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Sugar Overload

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"We are bombarded with messages to drink products that we know are not nutritional.”

SODA AND OTHER SUGARY DRINKS are major contributors to diabetes and obesity among children and adults. “These drinks have no nutritional value whatsoever,” says Dr. Neal Baer, adjunct professor in the Fielding School’s Department of Community Health Sciences and a co-founder of FSPH’s Global Media Center for Social Impact. Yet we continue to pour. In the United States in 2015, the average person consumed 650 eight-ounce servings of carbonated soft drinks.

That a multi-billion dollar industry can be built on a product made for pennies from water, high-fructose corn syrup and flavoring is “a marvel of advertising,” Baer observed in his Afterword to Marion Nestle’s 2015 book Soda Politics: Taking on Big Soda (and Winning). “There’s no place one can travel in the United States, or even in the world, and not see soda advertised,” Baer says. “We are bombarded with these messages to drink products that we know are not nutritional.” The marketing campaigns focus on joy and refreshment while enlisting some of the biggest celebrities of the day to help close the sale. “You don’t see smiling obese people; you don’t see people with rotten teeth,” Baer says. “The message is that consuming this product will make you a happier person. We see Beyoncé drinking Pepsi and she’s in great shape, so it must be OK.”

Baer, a pediatrician who has written and produced for such television series as ER, Law & Order: Special Victims Unit and Under the Dome, adds that because of the ubiquitous nature of soda — readily available, often at less cost than water, everywhere from small villages in low-income countries to big-city movie theaters, convenience stores, sporting events and even hospitals — it’s all too easy to overlook its harmful effects. Moreover, soda companies cultivate an image of social responsibility by giving handsomely to important philanthropic causes, thus distracting from the public health consequences of their products through a practice Baer and other critics call healthwashing. “They show concern for the community, but their bottom line is to their shareholders, which means selling products that are not good for people,” Baer says.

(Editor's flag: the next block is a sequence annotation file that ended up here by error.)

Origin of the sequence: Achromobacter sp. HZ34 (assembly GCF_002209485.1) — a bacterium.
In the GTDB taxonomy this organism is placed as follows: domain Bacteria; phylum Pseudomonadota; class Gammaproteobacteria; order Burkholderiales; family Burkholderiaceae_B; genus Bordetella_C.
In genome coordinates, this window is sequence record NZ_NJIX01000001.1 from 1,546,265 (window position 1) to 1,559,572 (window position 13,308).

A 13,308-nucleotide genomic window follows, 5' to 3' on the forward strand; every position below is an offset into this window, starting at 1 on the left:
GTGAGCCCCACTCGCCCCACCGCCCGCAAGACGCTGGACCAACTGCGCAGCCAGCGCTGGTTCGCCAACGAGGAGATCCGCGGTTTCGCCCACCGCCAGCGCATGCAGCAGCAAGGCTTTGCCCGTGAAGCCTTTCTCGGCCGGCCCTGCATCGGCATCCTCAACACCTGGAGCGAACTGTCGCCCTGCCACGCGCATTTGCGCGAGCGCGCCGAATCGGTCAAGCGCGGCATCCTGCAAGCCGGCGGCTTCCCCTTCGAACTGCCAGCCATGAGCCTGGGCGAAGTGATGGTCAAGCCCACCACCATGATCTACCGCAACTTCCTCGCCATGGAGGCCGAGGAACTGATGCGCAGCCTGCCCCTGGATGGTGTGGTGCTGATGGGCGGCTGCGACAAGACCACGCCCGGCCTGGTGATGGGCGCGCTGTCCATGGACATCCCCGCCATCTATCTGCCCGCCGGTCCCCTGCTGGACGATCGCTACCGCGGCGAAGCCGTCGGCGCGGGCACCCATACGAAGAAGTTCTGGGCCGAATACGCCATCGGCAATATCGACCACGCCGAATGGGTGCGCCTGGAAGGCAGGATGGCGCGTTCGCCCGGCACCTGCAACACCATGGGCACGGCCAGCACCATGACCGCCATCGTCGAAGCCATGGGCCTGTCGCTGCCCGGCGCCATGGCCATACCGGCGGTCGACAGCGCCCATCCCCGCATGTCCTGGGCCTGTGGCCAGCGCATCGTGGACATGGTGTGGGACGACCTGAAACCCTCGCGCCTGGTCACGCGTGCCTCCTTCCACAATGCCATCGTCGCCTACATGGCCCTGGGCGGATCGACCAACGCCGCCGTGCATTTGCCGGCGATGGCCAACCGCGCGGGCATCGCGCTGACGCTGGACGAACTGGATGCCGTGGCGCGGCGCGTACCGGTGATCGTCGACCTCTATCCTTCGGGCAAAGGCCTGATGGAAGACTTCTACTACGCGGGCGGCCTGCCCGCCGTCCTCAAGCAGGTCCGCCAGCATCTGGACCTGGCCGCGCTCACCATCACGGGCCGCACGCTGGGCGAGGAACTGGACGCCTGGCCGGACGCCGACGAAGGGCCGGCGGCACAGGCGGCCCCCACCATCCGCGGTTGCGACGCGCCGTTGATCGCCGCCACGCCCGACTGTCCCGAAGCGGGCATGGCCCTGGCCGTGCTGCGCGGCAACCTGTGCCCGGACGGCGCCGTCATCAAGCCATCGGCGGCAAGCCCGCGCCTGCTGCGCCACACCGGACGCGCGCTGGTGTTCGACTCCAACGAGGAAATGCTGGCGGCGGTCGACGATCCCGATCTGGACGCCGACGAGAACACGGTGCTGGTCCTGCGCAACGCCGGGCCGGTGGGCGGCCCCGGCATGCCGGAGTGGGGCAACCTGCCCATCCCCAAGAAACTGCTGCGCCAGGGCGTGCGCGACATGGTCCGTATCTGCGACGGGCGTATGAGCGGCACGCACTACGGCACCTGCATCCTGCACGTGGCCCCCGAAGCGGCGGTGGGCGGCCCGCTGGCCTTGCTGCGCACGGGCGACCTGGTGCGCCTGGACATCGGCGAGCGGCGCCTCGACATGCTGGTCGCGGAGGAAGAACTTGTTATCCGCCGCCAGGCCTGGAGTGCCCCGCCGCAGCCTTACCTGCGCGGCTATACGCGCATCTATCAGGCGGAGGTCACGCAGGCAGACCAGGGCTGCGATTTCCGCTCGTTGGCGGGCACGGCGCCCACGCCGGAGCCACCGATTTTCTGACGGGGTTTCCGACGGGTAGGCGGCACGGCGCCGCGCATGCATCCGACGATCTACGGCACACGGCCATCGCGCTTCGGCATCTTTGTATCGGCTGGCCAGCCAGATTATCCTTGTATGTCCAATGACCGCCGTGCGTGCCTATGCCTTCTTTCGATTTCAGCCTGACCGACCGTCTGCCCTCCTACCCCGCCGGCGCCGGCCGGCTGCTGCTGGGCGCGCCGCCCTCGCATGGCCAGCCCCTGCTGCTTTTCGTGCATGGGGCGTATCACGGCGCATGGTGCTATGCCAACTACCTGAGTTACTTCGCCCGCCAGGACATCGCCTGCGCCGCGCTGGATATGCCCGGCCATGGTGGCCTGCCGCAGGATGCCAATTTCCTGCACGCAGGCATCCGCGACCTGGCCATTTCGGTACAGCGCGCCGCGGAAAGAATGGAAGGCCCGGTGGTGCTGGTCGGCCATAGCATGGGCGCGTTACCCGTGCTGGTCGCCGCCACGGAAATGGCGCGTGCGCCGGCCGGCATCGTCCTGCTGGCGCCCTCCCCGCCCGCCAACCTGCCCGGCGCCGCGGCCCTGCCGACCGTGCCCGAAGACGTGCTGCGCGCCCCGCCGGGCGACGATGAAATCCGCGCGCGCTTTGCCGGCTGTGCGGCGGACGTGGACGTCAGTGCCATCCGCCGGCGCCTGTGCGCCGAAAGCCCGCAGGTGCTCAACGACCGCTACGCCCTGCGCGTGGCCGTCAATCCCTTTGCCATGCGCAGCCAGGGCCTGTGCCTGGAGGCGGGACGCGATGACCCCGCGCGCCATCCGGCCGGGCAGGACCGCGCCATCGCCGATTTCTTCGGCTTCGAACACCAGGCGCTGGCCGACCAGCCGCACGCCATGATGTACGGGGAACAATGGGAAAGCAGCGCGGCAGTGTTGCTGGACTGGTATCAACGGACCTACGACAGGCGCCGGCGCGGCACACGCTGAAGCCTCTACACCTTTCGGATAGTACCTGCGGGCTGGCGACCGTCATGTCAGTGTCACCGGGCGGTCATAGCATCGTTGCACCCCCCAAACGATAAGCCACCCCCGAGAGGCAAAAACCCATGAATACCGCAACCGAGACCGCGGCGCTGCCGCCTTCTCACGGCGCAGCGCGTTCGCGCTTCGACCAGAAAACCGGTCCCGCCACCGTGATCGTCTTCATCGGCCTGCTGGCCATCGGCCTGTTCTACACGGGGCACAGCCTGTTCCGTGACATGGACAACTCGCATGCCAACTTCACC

For all of these reasons, Baer doesn’t accept the argument that soda companies are simply meeting a demand for their product, and that it’s up to individuals to make their own dietary choices. “These companies talk about giving consumers what they want, but it’s not a level playing field,” Baer says. He believes public health efforts to reduce soda consumption should follow the model of successful anti-tobacco strategies by focusing on policies that discourage users, including soda taxes.